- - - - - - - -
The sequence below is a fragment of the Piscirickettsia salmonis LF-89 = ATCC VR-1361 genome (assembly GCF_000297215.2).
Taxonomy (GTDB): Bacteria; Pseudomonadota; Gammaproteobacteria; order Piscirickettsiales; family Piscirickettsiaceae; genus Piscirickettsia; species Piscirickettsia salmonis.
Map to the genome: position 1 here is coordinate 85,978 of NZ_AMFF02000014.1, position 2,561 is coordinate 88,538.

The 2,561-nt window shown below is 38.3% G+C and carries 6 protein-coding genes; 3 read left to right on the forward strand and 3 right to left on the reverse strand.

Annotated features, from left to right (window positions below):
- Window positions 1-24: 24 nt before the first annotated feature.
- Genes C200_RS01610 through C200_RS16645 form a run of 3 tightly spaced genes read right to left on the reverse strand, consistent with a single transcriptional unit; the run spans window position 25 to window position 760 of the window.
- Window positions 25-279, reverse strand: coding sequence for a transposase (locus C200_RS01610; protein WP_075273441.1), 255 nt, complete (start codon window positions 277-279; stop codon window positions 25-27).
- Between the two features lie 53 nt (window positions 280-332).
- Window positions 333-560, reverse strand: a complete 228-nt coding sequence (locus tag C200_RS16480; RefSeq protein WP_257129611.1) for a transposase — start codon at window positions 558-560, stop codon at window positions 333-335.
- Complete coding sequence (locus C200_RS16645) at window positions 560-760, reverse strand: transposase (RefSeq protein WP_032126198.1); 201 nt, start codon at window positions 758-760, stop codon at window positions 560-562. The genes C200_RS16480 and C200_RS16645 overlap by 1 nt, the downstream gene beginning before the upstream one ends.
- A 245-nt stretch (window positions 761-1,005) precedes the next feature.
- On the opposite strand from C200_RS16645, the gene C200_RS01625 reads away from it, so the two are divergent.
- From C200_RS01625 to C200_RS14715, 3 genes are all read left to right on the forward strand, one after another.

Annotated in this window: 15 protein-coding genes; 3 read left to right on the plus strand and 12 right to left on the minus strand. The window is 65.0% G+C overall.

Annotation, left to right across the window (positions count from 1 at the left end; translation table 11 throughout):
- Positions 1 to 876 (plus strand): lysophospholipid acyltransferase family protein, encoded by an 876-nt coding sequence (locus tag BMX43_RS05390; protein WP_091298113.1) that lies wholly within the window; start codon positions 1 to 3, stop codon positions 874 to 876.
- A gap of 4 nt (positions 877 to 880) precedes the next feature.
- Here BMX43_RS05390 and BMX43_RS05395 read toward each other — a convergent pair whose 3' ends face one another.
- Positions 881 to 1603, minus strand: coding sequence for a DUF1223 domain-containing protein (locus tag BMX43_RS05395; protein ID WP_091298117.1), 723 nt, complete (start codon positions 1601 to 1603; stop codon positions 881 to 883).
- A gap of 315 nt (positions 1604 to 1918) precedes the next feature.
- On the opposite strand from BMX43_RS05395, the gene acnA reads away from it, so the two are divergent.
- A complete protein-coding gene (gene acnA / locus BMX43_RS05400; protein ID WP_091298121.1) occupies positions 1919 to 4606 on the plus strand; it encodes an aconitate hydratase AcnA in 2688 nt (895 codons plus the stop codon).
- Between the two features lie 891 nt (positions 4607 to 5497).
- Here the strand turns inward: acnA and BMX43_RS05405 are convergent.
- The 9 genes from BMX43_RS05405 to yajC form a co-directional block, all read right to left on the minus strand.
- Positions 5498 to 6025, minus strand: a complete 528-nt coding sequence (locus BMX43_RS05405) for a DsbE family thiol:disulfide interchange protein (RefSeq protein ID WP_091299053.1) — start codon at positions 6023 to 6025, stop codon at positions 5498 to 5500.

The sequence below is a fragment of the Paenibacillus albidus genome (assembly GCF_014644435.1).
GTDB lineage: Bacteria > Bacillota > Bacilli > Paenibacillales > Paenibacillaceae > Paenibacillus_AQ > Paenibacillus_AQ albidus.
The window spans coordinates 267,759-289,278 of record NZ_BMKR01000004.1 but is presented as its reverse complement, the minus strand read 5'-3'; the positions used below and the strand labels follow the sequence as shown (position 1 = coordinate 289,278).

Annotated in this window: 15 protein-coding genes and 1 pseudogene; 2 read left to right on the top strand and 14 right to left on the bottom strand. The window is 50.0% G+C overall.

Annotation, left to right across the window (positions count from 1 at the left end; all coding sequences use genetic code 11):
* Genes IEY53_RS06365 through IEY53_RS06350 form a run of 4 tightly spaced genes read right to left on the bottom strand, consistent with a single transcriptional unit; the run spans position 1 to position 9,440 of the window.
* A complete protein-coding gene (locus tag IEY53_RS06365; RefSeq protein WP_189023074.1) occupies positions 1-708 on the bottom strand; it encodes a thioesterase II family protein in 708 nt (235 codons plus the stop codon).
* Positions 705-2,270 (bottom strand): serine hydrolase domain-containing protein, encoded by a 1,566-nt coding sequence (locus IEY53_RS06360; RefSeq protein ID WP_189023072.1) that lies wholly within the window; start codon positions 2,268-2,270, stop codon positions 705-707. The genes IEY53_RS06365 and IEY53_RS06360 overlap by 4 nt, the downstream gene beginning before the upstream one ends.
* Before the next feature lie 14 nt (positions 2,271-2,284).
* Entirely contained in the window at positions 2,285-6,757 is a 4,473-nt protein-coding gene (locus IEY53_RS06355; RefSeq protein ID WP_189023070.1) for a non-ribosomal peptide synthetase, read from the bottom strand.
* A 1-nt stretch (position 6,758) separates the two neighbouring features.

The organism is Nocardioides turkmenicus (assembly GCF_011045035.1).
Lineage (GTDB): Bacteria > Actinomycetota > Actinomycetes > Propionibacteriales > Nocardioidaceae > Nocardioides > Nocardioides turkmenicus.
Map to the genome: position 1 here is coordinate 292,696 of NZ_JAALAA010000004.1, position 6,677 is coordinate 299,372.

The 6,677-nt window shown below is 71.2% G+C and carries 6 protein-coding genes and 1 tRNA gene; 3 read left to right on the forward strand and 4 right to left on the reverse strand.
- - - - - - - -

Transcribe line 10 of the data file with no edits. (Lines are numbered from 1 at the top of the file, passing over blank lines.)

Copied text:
- Window positions 333-560, reverse strand: a complete 228-nt coding sequence (locus tag C200_RS16480; RefSeq protein WP_257129611.1) for a transposase — start codon at window positions 558-560, stop codon at window positions 333-335.